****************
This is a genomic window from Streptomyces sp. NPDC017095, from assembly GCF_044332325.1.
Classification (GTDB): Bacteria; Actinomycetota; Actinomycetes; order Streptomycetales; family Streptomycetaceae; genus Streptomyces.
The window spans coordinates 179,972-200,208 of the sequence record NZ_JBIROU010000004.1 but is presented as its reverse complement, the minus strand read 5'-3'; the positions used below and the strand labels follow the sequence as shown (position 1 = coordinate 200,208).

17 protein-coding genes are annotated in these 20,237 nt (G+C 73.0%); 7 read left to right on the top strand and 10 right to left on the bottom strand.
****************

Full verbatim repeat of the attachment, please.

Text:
This is a genomic window from Streptomyces sp. NPDC017095, from assembly GCF_044332325.1.
Classification (GTDB): Bacteria; Actinomycetota; Actinomycetes; order Streptomycetales; family Streptomycetaceae; genus Streptomyces.
The window spans coordinates 179,972-200,208 of the sequence record NZ_JBIROU010000004.1 but is presented as its reverse complement, the minus strand read 5'-3'; the positions used below and the strand labels follow the sequence as shown (position 1 = coordinate 200,208).

17 protein-coding genes are annotated in these 20,237 nt (G+C 73.0%); 7 read left to right on the top strand and 10 right to left on the bottom strand.